• Albany Park Theater Project, 5100 N Ridgeway Ave, +1 773 866-0875, [3]. A community gem: experienced theater veterans guide a multi-ethnic ensemble of teenagers in creating original plays about the immigrant stories in their neighborhood.  edit
  • The Chopping Block Cooking School, 4747 N Lincoln Ave (Western Brown Line), +1 773 472-6700, [4]. M-F 10AM-9PM, Sa-Su 10AM-6PM. Even if you're only going to be in town for one day, you can drop in for a class (no experience necessary) on a wide variety of culinary subjects, with plenty of hands-on experience included. Check the calendar on their website to see if anything strikes your fancy. Kids classes $20, adults $40-75.  edit
  • Davis Theater, 4614 N Lincoln Ave (Western Brown Line), +1 773 784-0893, [5]. In the neighborhood for more than 80 years. They mostly show current Hollywood movies, but there are special features every once in a while, including Bollywood musicals for the Indian community on Devon. Tickets $8, $5.50 before 6pm.  edit
  • Gompers Park, 4222 W Foster Ave (Foster & Pulaski), +1 773 685-3270, [6]. A big, lovely park (39 acres) with the full range of outdoor sports activities, including a lagoon for fishing. A new statue in honor of the park's namesake, labor hero Samuel Gompers, was unveiled in 2007.  edit
  • Marie's Golden Cue, 3241 W Montrose Ave (Kedzie Brown Line), +1 773 478-2555. M-F 12PM-2AM, Sa-Su 11AM-2AM. A classic pool hall with eighteen well-kept tables. It's seedy enough that you can enjoy hustlers working the room, but not so rough-and-tumble that Marie can't announce her new grand-kids on the vintage marquee outside. Hot dogs and a couple of arcade machines are available. $5-9 per hour.  edit
  • The Old-Town School of Folk Music, 4544 N Lincoln Ave (Western Brown Line), +1 773 728-6000, [7]. If you're interested in folk music from America or anywhere else in the world you should definitely plan to spend some time at the Old-Town School. There are classes ranging from beginners' clawhammer banjo to advanced Flamenco dance. Even if you are just passing through town, consider stopping by to see a concert or just to check out the store, which features a fabulous array of banjos, fiddles, guitars, and rare folk instruments from around the world, as well as recordings of just about every sort of folk music (and early jazz) you can imagine.  edit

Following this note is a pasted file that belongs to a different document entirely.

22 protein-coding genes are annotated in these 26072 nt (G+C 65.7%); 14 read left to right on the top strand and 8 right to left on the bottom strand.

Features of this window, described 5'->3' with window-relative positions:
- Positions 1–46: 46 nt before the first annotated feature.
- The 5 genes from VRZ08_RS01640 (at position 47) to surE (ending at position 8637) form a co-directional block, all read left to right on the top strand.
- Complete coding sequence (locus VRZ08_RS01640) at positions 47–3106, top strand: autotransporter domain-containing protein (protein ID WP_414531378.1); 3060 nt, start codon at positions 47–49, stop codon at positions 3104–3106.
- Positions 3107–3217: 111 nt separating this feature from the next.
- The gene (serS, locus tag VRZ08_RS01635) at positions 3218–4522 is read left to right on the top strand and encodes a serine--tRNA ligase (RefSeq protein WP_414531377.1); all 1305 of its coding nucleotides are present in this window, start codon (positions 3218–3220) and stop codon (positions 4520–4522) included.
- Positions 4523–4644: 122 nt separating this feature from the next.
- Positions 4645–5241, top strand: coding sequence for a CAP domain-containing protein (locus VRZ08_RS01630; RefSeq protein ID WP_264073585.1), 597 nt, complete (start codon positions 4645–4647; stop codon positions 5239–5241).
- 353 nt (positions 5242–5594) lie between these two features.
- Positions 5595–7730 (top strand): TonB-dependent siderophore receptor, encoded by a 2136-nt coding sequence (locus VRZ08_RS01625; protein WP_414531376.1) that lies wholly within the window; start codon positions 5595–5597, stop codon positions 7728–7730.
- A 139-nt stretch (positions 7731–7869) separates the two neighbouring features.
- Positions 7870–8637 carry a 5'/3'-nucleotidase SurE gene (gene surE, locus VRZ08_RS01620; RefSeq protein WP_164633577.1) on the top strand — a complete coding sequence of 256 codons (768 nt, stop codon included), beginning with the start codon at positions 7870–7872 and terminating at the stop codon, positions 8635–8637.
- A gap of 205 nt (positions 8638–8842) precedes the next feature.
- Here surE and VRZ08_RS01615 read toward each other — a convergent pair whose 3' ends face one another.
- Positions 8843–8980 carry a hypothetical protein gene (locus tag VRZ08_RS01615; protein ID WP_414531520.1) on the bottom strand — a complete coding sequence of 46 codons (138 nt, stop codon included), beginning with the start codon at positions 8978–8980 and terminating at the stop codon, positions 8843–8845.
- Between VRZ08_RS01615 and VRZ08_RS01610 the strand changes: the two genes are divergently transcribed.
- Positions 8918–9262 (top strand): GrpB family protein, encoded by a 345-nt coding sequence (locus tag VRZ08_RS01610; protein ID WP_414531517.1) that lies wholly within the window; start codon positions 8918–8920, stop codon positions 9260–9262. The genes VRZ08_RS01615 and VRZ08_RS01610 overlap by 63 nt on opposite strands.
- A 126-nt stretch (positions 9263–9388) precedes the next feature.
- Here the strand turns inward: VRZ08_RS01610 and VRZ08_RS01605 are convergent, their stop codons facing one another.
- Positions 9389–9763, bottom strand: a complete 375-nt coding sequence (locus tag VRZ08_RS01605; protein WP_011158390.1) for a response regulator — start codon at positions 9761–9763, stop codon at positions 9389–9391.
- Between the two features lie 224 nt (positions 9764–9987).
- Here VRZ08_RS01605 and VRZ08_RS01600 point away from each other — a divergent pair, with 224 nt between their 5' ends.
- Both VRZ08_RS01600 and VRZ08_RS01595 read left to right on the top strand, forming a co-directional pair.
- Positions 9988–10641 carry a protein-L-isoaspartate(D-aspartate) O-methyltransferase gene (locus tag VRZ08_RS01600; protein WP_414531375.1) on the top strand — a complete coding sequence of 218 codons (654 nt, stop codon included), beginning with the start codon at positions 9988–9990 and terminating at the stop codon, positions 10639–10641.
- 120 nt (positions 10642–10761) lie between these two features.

• Welles Park, Between Western, Lincoln, Montrose, & Sunnyside Ave (Sunrise to sunset), +1 312 742-7511, [8]. One of the best neighborhood parks in the city. Welles Park is a perfect match for Lincoln Square: 15 acres of great facilities (tennis, softball, an indoor pool) that never feels remotely crowded, except when the Old Town School of Folk Music holds the free summer Folk & Roots Festival [9] here.  edit
Blowup map of the central Lincoln Square area

Buy[edit][add listing]

If you've come to Chicago to shop, give the designer jumble on the Magnificent Mile its due and then come to Lincoln Square, where they have stuff you can't buy at the mall back home. There are several labor-of-love shops here, and they're a lot of fun to browse.

  • Architectural Artifacts, 4325 N Ravenswood Ave, +1 773 348-0622, [10]. 10AM-5PM daily. Chicago has built many of the world's greatest buildings, and Chicago has also destroyed many of the world's greatest buildings. This is where a lot of the pieces wind up — an enormous warehouse full of tiles, furnishings, and exterior ornament from classic skyscrapers and bungalows. (Find the interior courtyard for the biggest pieces.) The prices befit the awe the items inspire, but it's absolutely worth a browse whether or not you plan to buy anything.  edit
  • Book Cellar, 4736 N Lincoln Ave (Western Brown Line), +1 773 293-2665, [11]. M,W-Sa 10AM-10PM, Tu,Su 10AM-6PM. Splendid, comfortable book store with author events, a wide selection of Chicago books, and wine by the glass.  edit